quinta-feira, setembro 04, 2014

Quintas-feiras e quando não há independência e liberdade (parte III)

Parte I e parte II.

Mas nem tudo está perdido, sintomas que dão esperança através de Mongo:
"In the popular resort town of Cannes, Fromagerie Céneri is one of only two cheesemongers left. The owner, Hervé Céneri, stocks 98% raw milk cheese. “Here in Cannes, I have spotted a trend back towards proper cheese. I believe there is a growing recognition that our heritage is in grave danger and people are now coming back. Our great tradition, despite a concerted attempt to destroy it, is still out there. When people like Sébastien Paire, with his 100 sheep in the hills above Nice, continue to make fabulous cheese, there is always hope.”"
A tecnologia, desde que os Quintas-feiras, objectivamente ao serviço dos lobbyes, não interfiram, pode salvar a tradição. Ver "How the Internet Saved Handmade Goods":
"Some old technologies, after being rendered obsolete by better and cheaper alternatives (indeed even after whole industries based on them have been decimated), manage to “re-emerge” to the point that they sustain healthy businesses.
Consider the re-emergence of artisanal goods.  No doubt you are aware of the explosion of the market – some call it a movement – in handcrafted products.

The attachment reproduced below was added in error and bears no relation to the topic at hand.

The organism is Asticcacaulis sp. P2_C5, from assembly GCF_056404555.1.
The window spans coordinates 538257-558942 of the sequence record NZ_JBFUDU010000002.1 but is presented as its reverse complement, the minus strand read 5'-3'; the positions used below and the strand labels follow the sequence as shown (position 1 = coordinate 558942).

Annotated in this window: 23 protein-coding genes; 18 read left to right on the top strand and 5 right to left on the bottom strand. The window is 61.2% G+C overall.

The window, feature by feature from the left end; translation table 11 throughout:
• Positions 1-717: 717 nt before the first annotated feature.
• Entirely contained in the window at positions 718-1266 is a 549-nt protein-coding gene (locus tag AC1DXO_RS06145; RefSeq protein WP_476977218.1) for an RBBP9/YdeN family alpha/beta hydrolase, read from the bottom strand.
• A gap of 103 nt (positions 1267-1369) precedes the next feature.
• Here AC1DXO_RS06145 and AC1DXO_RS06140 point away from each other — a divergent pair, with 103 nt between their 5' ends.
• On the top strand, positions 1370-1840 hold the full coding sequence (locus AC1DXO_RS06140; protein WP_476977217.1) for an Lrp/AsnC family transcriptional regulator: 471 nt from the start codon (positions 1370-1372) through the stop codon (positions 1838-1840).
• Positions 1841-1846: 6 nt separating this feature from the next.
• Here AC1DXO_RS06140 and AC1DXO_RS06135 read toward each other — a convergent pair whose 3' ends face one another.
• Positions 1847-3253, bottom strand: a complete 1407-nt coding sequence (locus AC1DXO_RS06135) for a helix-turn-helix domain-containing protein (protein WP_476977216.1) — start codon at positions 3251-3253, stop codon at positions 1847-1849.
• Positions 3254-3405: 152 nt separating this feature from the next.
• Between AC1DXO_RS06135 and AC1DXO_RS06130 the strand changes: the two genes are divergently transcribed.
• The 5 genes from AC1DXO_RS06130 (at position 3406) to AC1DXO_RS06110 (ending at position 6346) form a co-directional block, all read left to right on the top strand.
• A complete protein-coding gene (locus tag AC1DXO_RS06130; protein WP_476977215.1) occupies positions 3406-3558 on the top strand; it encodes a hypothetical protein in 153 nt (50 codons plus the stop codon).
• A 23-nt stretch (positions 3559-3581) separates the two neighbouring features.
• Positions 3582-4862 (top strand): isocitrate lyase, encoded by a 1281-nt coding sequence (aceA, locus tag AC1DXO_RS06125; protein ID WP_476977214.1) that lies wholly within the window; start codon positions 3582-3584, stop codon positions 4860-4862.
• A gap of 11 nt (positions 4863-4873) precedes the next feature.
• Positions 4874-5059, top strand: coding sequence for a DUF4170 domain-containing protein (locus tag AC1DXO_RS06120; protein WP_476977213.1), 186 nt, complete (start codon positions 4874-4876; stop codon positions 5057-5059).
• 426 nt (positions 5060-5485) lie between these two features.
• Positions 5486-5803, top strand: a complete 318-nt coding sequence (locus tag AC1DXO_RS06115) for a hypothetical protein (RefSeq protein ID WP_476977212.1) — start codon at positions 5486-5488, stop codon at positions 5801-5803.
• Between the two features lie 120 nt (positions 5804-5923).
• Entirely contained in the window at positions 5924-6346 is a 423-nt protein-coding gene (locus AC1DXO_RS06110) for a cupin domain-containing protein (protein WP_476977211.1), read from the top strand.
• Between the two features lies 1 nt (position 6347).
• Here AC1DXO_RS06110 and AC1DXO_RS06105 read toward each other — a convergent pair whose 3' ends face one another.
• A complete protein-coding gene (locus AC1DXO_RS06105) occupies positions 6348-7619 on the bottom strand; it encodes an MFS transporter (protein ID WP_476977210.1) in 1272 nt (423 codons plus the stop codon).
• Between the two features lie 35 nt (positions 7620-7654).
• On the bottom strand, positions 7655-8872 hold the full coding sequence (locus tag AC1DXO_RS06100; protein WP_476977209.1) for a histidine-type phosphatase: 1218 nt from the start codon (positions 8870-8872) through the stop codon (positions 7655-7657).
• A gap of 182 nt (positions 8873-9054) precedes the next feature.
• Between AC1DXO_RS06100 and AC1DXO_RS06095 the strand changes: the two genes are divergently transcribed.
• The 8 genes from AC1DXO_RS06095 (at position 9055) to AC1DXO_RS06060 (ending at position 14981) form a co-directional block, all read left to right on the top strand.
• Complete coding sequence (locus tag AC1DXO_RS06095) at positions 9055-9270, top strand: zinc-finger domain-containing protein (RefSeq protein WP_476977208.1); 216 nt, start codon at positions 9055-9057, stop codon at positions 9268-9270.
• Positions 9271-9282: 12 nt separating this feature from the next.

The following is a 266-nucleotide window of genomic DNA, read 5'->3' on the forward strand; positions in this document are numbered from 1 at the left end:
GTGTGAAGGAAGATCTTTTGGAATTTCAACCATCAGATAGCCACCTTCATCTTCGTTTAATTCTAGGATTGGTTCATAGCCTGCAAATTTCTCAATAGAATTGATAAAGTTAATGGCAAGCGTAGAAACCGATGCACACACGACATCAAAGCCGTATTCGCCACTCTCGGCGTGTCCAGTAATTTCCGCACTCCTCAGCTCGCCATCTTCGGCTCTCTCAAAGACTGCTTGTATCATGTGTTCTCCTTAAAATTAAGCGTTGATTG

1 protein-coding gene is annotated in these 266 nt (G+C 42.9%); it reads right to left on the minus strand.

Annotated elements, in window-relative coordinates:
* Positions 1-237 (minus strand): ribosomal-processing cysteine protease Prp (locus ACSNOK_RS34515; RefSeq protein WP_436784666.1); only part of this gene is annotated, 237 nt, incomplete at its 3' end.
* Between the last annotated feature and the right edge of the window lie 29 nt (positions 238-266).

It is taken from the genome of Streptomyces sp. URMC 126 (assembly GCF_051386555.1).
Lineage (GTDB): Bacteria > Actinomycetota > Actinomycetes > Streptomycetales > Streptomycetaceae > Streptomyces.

Who are these makers if not the revivers of dying or, in some cases, long extinct technologies? Yet it’s thanks to new digital tools such as Etsy, an Internet marketplace selling hand-made goods from around the world; and Kickstarter, the “crowdfunding” site that mediates donation-based funding for a range of products and services, that these artisans can now find and serve their tiny, global markets of customers.  These are segments that would have been impossible for individual artisans to organize in a cost-effective way before the rise of the Internet and electronic communication tools that cut out expensive middlemen and asset-heavy enterprises.
The point is not that most consumers will ever care enough to choose soap that is made with goat’s milk, or lard, or without any animal product. On the contrary, the point is that it isn’t necessary for most consumers to do so. With handmade soap selling for $4-6 a bar, while mass-produced soap retails for about $1, sellers can do fine with small, loyal customer bases."

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